McCoy Tyner Quartet / Stanley Clarke Quartet Featuring Hiromi

Ernest Barteldes By

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McCoy Tyner Quarter / Stanley Clarke Band Featuring Hiromi
CareFusion Jazz Festival, Central Park Summerstage
New York, NY
June 23, 2010

Contrary to what had been announced, pianist McCoy Tyner's all-star Quartet took to the stage with a very syncopated number, led by tenor saxophonist Ravi Coltrane. Bassist Esperanza Spalding followed his grooves with clever arpeggios, while drummer Francisco Mela accented his notes with incredible precision. The tune had a bit of a Latin vibe, which got Spalding into a certain comfort zone that allowed her to find her own place and develop from there.

It was clear from the outset that many fans were there for Spalding, and Tyner responded to that by giving her a lot of space. The fact that Coltrane seemed to have had some problems with his axe might have contributed to this (as the saxophonist took very few solos), but Spalding had a lot of space to exercise her prowess, to the delight of the fans, who loudly cheered her lengthy solos. Tyner had a number of solo instrumental interludes between numbers, and many inspiring solos, but it was clearly Spalding's night, and she took advantage of that by leaning back and forth as she found her voice within each tune—including a twelve-bar blues that closed a set that seemed to all too short.

After a short break, bassist Stanley Clarke took the stage with the same that played on his latest release, Stanley Clarke Band (Telarc, 2010). He looked extremely serious as he played the first number on electric bass, and when a fan screamed "School Days," he sternly turned and responded with a clear "no."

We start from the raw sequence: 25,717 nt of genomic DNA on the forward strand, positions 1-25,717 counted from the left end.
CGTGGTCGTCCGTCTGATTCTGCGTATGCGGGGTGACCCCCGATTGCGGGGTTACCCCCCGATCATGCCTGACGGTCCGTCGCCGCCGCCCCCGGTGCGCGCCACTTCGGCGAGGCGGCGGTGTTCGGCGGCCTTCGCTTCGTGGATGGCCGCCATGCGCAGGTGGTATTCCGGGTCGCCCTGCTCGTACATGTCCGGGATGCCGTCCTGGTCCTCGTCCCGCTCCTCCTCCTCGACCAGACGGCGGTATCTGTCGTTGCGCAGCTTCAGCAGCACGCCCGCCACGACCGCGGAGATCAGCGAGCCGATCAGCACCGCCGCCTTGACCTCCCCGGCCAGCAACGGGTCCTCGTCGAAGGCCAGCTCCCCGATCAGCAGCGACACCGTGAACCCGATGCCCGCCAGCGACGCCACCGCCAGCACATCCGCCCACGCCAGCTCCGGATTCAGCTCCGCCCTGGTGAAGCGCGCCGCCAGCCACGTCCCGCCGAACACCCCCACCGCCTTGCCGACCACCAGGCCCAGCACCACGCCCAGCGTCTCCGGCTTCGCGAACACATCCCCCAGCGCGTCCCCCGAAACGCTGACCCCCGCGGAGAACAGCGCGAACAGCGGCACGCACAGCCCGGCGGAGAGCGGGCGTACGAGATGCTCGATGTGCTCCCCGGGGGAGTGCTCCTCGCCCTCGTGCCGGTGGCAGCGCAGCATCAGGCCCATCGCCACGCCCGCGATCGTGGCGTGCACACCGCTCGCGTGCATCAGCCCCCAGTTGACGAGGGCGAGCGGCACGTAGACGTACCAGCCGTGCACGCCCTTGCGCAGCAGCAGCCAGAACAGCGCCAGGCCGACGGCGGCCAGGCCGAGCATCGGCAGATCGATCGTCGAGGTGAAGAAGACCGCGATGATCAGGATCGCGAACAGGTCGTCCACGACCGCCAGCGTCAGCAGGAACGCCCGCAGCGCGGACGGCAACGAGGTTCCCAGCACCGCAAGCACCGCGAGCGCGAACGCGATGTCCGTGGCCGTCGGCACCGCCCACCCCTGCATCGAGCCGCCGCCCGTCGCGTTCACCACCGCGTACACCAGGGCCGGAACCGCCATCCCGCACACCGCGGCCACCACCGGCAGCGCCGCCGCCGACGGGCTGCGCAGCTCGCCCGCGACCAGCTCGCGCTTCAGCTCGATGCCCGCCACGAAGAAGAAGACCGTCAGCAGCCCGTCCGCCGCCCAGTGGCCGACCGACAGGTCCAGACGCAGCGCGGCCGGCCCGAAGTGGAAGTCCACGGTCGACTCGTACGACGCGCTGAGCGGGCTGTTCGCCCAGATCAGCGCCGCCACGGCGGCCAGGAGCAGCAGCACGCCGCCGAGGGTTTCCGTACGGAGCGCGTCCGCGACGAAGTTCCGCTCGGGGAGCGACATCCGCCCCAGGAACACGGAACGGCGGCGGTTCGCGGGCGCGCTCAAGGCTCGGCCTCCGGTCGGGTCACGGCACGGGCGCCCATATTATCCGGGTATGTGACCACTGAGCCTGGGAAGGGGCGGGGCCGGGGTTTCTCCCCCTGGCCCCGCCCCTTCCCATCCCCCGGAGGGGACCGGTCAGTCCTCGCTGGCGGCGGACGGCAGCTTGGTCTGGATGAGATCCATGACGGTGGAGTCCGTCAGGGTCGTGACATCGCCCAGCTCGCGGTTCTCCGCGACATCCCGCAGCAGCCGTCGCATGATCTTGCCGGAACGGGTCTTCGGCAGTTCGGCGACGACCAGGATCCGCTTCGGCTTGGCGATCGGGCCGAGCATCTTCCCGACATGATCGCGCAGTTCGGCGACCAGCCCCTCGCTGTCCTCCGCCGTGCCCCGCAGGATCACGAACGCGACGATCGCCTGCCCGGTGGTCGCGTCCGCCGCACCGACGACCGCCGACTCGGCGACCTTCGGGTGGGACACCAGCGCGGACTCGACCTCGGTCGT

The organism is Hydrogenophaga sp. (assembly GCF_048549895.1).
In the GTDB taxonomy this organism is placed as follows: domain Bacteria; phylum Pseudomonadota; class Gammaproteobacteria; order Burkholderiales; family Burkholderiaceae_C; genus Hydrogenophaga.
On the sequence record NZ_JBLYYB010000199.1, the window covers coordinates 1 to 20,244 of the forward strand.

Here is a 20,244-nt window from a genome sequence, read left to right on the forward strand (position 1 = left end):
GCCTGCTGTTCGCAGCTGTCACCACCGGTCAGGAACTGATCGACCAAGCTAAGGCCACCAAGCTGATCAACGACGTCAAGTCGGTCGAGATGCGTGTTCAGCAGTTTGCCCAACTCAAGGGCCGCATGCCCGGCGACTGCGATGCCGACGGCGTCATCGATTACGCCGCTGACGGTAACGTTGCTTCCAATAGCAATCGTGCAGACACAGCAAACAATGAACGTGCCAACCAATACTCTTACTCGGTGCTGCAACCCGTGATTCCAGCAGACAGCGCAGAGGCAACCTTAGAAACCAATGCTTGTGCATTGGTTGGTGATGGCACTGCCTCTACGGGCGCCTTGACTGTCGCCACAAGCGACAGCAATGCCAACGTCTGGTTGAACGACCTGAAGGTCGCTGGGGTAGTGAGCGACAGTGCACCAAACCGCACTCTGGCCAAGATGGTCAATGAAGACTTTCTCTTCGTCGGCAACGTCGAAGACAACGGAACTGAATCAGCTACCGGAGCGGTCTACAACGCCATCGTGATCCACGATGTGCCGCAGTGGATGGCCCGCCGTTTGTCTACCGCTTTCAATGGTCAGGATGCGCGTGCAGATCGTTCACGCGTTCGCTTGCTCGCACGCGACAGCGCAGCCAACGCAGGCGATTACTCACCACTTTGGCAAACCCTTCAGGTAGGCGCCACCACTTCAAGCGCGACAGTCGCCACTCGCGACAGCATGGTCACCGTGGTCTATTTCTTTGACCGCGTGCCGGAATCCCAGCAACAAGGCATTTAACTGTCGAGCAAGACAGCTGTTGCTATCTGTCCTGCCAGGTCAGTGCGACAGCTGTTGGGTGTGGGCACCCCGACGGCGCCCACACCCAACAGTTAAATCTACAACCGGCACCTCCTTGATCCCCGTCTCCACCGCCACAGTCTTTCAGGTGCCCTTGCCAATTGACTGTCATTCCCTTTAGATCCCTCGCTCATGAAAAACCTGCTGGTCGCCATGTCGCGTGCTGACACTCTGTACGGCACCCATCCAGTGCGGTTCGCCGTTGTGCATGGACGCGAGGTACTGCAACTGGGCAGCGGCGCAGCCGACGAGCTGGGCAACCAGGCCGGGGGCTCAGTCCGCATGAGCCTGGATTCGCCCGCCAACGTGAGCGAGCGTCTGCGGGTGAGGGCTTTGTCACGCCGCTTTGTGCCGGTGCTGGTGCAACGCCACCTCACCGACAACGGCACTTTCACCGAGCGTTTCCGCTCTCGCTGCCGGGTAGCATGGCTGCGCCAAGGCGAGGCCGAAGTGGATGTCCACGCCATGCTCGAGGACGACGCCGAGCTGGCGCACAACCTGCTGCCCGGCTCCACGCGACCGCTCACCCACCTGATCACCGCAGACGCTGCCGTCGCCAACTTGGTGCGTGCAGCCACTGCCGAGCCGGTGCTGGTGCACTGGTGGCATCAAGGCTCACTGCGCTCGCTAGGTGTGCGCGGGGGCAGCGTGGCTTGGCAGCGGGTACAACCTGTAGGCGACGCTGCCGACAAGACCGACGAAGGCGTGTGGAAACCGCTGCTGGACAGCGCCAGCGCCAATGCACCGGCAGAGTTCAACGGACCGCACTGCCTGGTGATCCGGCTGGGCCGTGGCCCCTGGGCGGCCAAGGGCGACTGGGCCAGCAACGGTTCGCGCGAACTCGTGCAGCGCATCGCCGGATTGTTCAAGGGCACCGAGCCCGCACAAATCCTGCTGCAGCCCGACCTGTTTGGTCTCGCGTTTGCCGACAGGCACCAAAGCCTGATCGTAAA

Throughout the first number, he seemed to feed from pianist Hiromi Uehara}, who frantically jumped and smiled as if becoming one with the piano. Clarke cheered her on with subtle notes, with drummer Ronald Bruner, Jr. picking up on them and adding improvised accents that made the audience feel as if they were at a rock concert. But then the pulse changed back to a simpler groove that reminded everyone what was going on: pure, spontaneous improvisation.

Clarke then turned to his upright, which he used for the remainder of the set, for Return to Forever's "No Mystery," where technical problems resulted in keyboardist Ruslan Sirota bravely taking over the bass line halfway through Uehara's solo. Clarke sat there in frustration for a while, but once the issue was resolved he returned to his usual self, adding clever notes to his lines as the tune continued.

One of the highlights from Clarke's set was a more electrified version of "Paradigm Shift," from Jazz In The Garden (Heads Up, 2009). In this new take, Clarke played the upright like an electric bass, which gave space for both Uehara and Sirota to exercise their individualities. He also paid tribute to the late Joe Henderson with a stirring take on the saxophonist's "Black Narcissus," which Clarke described as a "great masterpiece."

It was a stunning evening of great talent that deserved to be recorded for posterity.

Visit McCoy Tyner and Stanley Clarke on the web.


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